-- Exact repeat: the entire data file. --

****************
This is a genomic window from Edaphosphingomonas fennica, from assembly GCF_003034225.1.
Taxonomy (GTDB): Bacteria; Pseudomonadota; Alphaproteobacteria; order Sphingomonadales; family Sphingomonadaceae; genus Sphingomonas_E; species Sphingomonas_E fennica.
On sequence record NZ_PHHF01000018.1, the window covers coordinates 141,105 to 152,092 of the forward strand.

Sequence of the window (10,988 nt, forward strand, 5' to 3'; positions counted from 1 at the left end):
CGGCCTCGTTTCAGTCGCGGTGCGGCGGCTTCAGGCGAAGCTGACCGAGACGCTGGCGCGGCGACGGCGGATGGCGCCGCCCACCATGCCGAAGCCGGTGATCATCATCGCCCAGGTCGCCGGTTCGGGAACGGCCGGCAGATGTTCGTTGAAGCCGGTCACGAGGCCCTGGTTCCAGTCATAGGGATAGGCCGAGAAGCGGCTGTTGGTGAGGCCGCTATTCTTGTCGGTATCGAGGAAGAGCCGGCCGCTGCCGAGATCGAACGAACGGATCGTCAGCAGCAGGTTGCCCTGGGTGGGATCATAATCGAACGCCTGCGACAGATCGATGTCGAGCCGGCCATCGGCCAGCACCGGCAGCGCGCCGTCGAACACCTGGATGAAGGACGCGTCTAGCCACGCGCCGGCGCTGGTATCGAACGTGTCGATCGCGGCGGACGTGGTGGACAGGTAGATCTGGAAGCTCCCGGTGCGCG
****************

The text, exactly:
This is a genomic window from Edaphosphingomonas fennica, from assembly GCF_003034225.1.
Taxonomy (GTDB): Bacteria; Pseudomonadota; Alphaproteobacteria; order Sphingomonadales; family Sphingomonadaceae; genus Sphingomonas_E; species Sphingomonas_E fennica.
On sequence record NZ_PHHF01000018.1, the window covers coordinates 141,105 to 152,092 of the forward strand.

Sequence of the window (10,988 nt, forward strand, 5' to 3'; positions counted from 1 at the left end):
CGGCCTCGTTTCAGTCGCGGTGCGGCGGCTTCAGGCGAAGCTGACCGAGACGCTGGCGCGGCGACGGCGGATGGCGCCGCCCACCATGCCGAAGCCGGTGATCATCATCGCCCAGGTCGCCGGTTCGGGAACGGCCGGCAGATGTTCGTTGAAGCCGGTCACGAGGCCCTGGTTCCAGTCATAGGGATAGGCCGAGAAGCGGCTGTTGGTGAGGCCGCTATTCTTGTCGGTATCGAGGAAGAGCCGGCCGCTGCCGAGATCGAACGAACGGATCGTCAGCAGCAGGTTGCCCTGGGTGGGATCATAATCGAACGCCTGCGACAGATCGATGTCGAGCCGGCCATCGGCCAGCACCGGCAGCGCGCCGTCGAACACCTGGATGAAGGACGCGTCTAGCCACGCGCCGGCGCTGGTATCGAACGTGTCGATCGCGGCGGACGTGGTGGACAGGTAGATCTGGAAGCTCCCGGTGCGCG